Urumqi riots (videos+pics) - a flexible legal response

Here's a few videos documenting the riot in Urumqi:


# 1 - 00:51

# 2 - 00:59

# 3 - 00:51

# 4 - 03:14

China Central Television

News reports about the riots are rather repetitive and succint, but pictures (at least the ones that can still be viewed) speak a thousand words.

The rebellion has already left 180 dead, more than 800 1000 wounded and damaged or destroyed over 180 police vehicles. Foreign extremist forces have been blamed for the riot.

(Source Twitpic, with some claiming that this one was taken in Dongguan)

(Source: Twitpic)

The state response has been quite sophisticated. Local residents claim that the city is "basically under martial law", yet this far no martial law order has been issued yet. Official claims are that the situation is under control.

However, today the city government has issued an emergency notice (see below) on restoring social order.

The legal basis for this notice has not been provided by the PRC Martial Law. Even though it is technically possible to issue a martial law order, the emergency notice is based on the PRC Road Traffic Safety Law instead.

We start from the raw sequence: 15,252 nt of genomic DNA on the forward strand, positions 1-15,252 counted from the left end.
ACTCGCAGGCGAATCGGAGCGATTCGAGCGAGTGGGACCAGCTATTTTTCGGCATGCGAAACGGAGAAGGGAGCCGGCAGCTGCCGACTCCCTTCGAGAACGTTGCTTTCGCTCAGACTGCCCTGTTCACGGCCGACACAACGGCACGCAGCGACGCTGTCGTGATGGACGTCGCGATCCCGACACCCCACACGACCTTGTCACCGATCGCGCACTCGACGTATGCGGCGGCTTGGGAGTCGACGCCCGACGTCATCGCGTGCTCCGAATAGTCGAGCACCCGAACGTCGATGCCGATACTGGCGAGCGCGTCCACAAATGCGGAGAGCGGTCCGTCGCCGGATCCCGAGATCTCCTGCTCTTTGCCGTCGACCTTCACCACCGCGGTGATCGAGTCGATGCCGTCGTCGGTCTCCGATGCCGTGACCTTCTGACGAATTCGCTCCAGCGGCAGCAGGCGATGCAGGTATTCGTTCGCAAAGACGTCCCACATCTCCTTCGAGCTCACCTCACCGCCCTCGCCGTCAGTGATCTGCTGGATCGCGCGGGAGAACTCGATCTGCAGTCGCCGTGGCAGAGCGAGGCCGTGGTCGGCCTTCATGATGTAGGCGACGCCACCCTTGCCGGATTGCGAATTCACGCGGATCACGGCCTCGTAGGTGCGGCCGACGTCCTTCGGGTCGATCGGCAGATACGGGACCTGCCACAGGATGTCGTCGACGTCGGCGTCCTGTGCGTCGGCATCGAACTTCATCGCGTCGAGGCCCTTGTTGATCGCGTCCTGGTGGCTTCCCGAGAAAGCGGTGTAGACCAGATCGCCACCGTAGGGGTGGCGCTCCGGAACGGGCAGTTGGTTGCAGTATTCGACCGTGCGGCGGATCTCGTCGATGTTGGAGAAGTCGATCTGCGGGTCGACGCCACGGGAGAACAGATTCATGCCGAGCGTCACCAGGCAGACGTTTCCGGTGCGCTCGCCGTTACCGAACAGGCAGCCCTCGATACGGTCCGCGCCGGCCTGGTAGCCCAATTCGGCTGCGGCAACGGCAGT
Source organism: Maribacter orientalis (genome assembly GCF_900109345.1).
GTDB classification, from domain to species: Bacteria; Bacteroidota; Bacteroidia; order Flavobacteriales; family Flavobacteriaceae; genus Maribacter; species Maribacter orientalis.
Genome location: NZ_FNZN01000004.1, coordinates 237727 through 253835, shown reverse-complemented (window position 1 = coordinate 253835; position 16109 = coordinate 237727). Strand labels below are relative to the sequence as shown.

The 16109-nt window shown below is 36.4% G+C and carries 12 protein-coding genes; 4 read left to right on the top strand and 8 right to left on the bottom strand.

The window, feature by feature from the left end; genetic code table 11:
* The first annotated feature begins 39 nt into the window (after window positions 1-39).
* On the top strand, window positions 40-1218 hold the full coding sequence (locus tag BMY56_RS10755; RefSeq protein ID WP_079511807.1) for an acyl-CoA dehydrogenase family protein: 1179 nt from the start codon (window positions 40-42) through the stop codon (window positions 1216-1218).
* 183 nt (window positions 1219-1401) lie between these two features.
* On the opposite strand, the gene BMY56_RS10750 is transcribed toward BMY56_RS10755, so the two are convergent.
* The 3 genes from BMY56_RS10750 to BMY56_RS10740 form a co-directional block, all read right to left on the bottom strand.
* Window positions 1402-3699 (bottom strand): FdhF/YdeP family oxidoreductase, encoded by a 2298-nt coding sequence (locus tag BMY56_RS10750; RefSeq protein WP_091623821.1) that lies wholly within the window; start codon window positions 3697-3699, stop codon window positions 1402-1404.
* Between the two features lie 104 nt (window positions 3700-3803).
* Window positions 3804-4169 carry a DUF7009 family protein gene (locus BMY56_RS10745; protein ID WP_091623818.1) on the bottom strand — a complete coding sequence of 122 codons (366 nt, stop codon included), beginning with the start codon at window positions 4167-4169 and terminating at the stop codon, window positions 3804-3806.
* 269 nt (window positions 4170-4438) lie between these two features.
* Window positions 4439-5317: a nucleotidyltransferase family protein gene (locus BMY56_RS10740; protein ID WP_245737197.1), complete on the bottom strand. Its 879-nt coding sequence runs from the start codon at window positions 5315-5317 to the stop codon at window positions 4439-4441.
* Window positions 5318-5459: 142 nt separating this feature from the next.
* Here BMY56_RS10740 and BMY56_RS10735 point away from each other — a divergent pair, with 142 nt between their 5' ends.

Is the Urumqi government just so ignorant? A hundred times, no, no and no.

The Road Traffic Safety Law allows the police to set up road blocks. This is a convenient way of cordoning off entire areas of Urumqi without having to declare martial law, which would attract further unwanted international attention on the area.

Those who do not comply with the notice can be punished administratively be the police (read: detained), or prosecuted according to the criminal law.

This measure allows the state to focus on a few key figures, while scores of rioters can - in theory - be arrested at road-blocks. No need to make formal accusations against them, no need to find any evidence of their involvement in the riot, or even obtain a confession.

Here's how repression becomes faster, and more efficient too. Let's see what happens in the next days.
As it could be expected, the more than 1.000 rioters whom the police has caught have not been formally arrested, but rather "stopped for investigations". In the meantime, riots are spreading to Kashgar,

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